Solar Power Purchase Agreements Explained: The Pros and Cons – CNET

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The cost of solar panels has decreased over the years, but this technology is still pricey and unattainable for many. 

Powering your home with solar energy is likely to save you a lot of money over the long run, but to get there, you’ll have to invest somewhere between $10,000 and $30,000 (upfront or through monthly financing). One way around this large financial hurdle is through a solar power purchase agreement.

A PPA is an agreement between a property owner and a solar installer, often in cooperation with a utility. Essentially, the solar company retains ownership of the system it installs on your property but agrees to sell you the energy it produces at a rate that is considerably below what you would otherwise pay your utility. 


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When financing becomes more expensive, as it has recently, PPAs tend to become a pretty attractive option. 

“Right now in the market, PPAs make more sense financially, depending on the PPA,” said Garrett Mendelsohn, CEO of Solar Bootcamp, which operates a training program for salespeople getting into the solar industry.

Sounds like a good deal, right? It certainly can be, but PPAs come with some drawbacks and a large hurdle: They’re not available in every state. The number of states that allow PPAs is a moving target, but right now they’re allowed in at least parts of 31 states. If you live in one of those states where PPAs are offered, this financing plan might be a good option to start soaking up the sun’s energy and saving on your electricity bills.

What is a solar power purchase agreement?

When you purchase a solar power system, you pay a solar installation company for the materials (photovoltaic cells, racks, inverters and other parts) and the installation on your roof that’s needed to collect energy from the sun. You will own the system that is now part of your home.

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Under a PPA, the installer will retain ownership of the solar system, and then charge you a fixed rate for the electricity it produces. The PPA provider will bill you every month for the energy you use, much like your electricity utility does. There may be occasions where you have to pay both the PPA provider and your energy utility, but your overall energy costs should be much lower – average PPA costs per kilowatt are about a third of that of traditional energy.

One thing to look for in a PPA contract: Many include so-called “escalators,” which raise the rate you pay for electricity at certain intervals within the contract.

How do solar PPAs work?

“PPAs provide a long-term contract between a property owner and energy developer that installs, owns and maintains a solar array on a property owner’s land,” said Kelly Stevens, assistant professor at the School of Public Administration at the University of Central Florida. 

“The energy developer sells the electricity generated by the solar array back to the property owner, thus setting a long-term, fixed-rate for electricity and financing the up-front costs to install a solar array. In exchange, the energy developer qualifies for the Investment Tax Credit (ITC), lowering their overall capital costs to install the photovoltaic system.”

Can you save with solar PPAs?

“Absolutely,” said Ben Delman, communications director at Solar United Neighbors. “PPAs are designed to save you money, ideally as soon as the PPA is signed and the system goes online.”

Because energy rates through PPAs are about a third of traditional energy rates, you can expect to realize immediate savings with a PPA. Be cognizant of any escalators in the PPA contract to make sure you’re getting a good deal.

Mendelsohn, of Solar Bootcamp, points out that in recent months, high interest rates have also pushed up dealer fees, which may be added to an installation bill or rolled into the overall price tag. Because there are no dealer fees involved with PPAs, it’s another way to save versus paying for (or financing) a solar installation up front. 

Some PPAs also come with the option to purchase the solar system after a certain period, making it more like a lease-to-own situation. This is another way to avoid dealer fees, and some arrangements may also come with extra insurance or warranty coverage.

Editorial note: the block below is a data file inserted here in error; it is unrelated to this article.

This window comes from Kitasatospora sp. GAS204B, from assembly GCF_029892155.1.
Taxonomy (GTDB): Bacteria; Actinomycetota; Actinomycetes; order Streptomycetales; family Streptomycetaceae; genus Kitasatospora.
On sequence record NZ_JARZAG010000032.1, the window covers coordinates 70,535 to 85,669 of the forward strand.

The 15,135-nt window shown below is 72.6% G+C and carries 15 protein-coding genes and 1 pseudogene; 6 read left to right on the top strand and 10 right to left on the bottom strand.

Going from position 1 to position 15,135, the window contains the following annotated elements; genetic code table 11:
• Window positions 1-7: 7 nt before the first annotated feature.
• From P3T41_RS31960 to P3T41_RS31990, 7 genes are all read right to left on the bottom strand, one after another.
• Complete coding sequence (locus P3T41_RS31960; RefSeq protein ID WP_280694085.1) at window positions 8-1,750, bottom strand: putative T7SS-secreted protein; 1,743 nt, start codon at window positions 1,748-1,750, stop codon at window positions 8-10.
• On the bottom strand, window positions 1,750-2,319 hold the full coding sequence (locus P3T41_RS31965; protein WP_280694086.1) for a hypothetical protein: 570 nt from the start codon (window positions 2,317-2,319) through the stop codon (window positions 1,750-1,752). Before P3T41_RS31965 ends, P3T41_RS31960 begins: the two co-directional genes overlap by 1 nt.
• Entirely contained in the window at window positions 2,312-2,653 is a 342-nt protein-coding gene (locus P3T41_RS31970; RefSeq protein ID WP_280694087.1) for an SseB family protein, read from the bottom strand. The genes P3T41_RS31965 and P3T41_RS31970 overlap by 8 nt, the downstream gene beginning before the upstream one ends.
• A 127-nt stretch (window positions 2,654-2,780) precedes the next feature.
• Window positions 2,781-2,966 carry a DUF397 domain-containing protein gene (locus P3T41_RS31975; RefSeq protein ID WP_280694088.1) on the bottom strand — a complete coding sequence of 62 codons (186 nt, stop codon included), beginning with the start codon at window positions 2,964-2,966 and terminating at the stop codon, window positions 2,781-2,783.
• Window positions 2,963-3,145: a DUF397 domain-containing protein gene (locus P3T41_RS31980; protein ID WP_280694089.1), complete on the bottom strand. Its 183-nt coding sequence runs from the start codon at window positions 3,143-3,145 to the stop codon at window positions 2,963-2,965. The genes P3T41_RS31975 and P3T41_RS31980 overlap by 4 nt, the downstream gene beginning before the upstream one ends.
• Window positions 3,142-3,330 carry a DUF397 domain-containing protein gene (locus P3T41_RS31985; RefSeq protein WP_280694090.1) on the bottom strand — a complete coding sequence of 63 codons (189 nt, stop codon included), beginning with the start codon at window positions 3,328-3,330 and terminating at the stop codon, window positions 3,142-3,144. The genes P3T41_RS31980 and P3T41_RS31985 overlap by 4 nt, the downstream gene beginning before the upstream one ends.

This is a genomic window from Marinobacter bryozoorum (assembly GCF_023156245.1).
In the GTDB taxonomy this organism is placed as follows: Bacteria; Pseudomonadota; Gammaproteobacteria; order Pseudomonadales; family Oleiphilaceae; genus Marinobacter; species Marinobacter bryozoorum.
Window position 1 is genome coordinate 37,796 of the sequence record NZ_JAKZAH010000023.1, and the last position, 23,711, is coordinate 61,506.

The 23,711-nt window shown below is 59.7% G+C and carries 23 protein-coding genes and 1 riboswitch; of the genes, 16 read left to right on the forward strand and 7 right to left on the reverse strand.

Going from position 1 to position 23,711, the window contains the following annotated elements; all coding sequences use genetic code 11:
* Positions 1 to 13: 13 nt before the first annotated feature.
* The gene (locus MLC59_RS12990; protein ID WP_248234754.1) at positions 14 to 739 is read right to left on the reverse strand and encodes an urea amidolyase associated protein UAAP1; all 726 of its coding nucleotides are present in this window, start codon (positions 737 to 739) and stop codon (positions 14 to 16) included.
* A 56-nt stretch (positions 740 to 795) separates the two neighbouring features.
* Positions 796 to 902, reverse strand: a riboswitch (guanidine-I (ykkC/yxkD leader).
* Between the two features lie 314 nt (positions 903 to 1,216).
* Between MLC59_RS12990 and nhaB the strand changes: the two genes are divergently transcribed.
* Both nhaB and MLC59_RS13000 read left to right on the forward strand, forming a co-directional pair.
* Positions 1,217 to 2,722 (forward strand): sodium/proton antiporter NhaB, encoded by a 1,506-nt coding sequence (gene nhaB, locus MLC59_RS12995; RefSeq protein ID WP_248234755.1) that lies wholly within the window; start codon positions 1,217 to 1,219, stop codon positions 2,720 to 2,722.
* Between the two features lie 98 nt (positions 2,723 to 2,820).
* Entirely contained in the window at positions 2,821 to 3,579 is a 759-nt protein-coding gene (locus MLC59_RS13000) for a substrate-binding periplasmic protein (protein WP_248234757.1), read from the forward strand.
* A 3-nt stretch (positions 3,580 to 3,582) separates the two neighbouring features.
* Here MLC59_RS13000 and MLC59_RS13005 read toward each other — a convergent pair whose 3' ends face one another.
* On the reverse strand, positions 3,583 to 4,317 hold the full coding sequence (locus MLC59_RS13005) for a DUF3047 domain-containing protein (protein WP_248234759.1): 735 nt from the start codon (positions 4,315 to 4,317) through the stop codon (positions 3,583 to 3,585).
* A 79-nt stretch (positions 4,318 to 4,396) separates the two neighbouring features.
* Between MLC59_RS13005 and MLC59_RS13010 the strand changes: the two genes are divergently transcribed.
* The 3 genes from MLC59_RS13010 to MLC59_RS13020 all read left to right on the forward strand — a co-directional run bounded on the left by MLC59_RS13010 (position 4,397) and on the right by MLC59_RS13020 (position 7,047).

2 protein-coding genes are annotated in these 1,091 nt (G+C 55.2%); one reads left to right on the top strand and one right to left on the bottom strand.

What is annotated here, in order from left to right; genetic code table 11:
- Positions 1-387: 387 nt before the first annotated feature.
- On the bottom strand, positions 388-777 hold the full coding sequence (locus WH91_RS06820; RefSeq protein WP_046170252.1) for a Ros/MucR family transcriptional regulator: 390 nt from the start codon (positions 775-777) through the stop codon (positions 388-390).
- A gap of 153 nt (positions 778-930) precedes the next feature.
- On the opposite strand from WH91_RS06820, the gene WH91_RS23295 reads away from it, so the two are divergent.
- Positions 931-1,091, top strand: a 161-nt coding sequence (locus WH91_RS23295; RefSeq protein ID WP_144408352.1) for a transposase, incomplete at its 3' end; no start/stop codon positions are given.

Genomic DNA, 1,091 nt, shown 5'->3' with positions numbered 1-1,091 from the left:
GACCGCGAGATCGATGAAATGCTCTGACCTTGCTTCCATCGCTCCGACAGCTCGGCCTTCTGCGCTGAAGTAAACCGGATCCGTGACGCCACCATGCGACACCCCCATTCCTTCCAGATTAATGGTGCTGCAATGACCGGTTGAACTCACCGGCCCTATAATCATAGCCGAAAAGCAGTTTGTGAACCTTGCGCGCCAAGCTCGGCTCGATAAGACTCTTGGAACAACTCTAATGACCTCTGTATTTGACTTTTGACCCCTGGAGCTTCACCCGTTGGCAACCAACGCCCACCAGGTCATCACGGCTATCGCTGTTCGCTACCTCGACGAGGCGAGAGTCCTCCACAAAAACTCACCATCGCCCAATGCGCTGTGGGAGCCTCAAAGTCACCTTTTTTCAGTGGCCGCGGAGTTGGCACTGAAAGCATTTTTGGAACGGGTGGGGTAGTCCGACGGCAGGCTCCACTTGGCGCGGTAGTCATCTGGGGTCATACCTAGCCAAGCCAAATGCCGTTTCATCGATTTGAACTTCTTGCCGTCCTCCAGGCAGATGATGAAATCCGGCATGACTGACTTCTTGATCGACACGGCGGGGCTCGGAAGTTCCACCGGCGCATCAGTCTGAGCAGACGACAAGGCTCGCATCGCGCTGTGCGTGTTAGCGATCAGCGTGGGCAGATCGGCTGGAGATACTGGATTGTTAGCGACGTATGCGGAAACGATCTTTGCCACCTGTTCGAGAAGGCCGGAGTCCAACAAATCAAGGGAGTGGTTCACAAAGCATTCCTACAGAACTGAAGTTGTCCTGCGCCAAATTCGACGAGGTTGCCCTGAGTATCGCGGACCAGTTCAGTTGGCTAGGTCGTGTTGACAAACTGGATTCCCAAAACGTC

The pros and cons of solar PPAs

Pros

  • No upfront costs: A PPA is one of the most affordable options for going solar. After you agree to a provider’s price and terms and sign the contract, it will install the system on your home and you can start to realize savings on your energy bill.

  • Less responsibility: Since you’ve contracted with a PPA provider, all of the responsibility for the system’s maintenance and tax implications is their responsibility, not yours.

  • It’s cleaner energy: Many energy utilities across the country generate their electricity through sources such as natural gas or coal. Getting clean energy through a PPA cuts down on your contribution to climate change.

Cons 

  • PPAs may not make sense for you: Even if you live in a state that allows PPAs, you may not save much money on your energy bills due to how much sunlight you get on your property or more aggressive price escalators. Buying a system outright may provide a better return on investment over the long run.

  • You won’t own the solar system: Under a PPA, you are strictly paying a provider for the energy you use. Therefore, you won’t get the ancillary benefits of owning a solar system, such as the ability to get tax rebates or sell renewable energy credits to your utility.

  • It can complicate selling your home: Owning a solar system has been found to boost the value of the home, which may not be the case with a PPA. Transferring a PPA to a new owner may be possible, but it could be complicated.

  • Long-term agreements: If you don’t read the fine print, you may find yourself with early termination fees if you break the agreement early. 

Getting a solar power purchase agreement has its advantages for the average homeowner who wants to go green but might not be able to foot the bill for the up-front expenses or simply doesn’t have the bandwidth to make the shift on their own. 

The primary benefit of this arrangement is getting cheaper and cleaner energy without the hassle and cost of a traditional setup. Because the developer is in charge of the actual installation, all the homeowner has to do once reaching the agreement is allow the system to be installed and start paying for the electric bill once it’s ready to go. You’ll typically notice a steep decrease in your monthly energy bill because you’re getting your electricity from those solar panels and paying a fixed price that you and the developer agreed upon.

On top of that initial installation process, maintenance and long-term upkeep also fall under the purview of the developer. If your panels need replacing or fixing, the developer is tasked with making that happen. That takes a significant amount of financial risk off your hands. Again, all you will pay for is the monthly electricity bill.